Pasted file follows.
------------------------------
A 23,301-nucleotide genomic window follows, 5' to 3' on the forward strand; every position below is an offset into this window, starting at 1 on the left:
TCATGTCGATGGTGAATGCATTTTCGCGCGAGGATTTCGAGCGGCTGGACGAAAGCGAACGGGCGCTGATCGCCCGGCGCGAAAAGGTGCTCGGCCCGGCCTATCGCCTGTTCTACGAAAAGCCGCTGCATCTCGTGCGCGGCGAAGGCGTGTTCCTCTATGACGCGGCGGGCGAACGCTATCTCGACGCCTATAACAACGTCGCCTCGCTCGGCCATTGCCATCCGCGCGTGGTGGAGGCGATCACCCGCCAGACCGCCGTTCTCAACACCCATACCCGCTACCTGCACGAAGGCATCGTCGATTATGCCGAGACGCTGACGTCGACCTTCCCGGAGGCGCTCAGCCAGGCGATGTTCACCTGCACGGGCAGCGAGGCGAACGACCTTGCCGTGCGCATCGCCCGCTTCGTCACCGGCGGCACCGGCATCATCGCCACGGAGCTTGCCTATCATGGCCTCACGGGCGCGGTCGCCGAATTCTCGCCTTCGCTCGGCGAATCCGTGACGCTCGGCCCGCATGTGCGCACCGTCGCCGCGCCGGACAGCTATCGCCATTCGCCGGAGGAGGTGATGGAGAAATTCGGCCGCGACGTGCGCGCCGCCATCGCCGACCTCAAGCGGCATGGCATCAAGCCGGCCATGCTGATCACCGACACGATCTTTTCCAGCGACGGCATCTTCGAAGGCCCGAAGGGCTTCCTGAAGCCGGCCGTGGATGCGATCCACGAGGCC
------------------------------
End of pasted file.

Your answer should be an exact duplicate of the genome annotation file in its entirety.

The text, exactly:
A 23,301-nucleotide genomic window follows, 5' to 3' on the forward strand; every position below is an offset into this window, starting at 1 on the left:
TCATGTCGATGGTGAATGCATTTTCGCGCGAGGATTTCGAGCGGCTGGACGAAAGCGAACGGGCGCTGATCGCCCGGCGCGAAAAGGTGCTCGGCCCGGCCTATCGCCTGTTCTACGAAAAGCCGCTGCATCTCGTGCGCGGCGAAGGCGTGTTCCTCTATGACGCGGCGGGCGAACGCTATCTCGACGCCTATAACAACGTCGCCTCGCTCGGCCATTGCCATCCGCGCGTGGTGGAGGCGATCACCCGCCAGACCGCCGTTCTCAACACCCATACCCGCTACCTGCACGAAGGCATCGTCGATTATGCCGAGACGCTGACGTCGACCTTCCCGGAGGCGCTCAGCCAGGCGATGTTCACCTGCACGGGCAGCGAGGCGAACGACCTTGCCGTGCGCATCGCCCGCTTCGTCACCGGCGGCACCGGCATCATCGCCACGGAGCTTGCCTATCATGGCCTCACGGGCGCGGTCGCCGAATTCTCGCCTTCGCTCGGCGAATCCGTGACGCTCGGCCCGCATGTGCGCACCGTCGCCGCGCCGGACAGCTATCGCCATTCGCCGGAGGAGGTGATGGAGAAATTCGGCCGCGACGTGCGCGCCGCCATCGCCGACCTCAAGCGGCATGGCATCAAGCCGGCCATGCTGATCACCGACACGATCTTTTCCAGCGACGGCATCTTCGAAGGCCCGAAGGGCTTCCTGAAGCCGGCCGTGGATGCGATCCACGAGGCC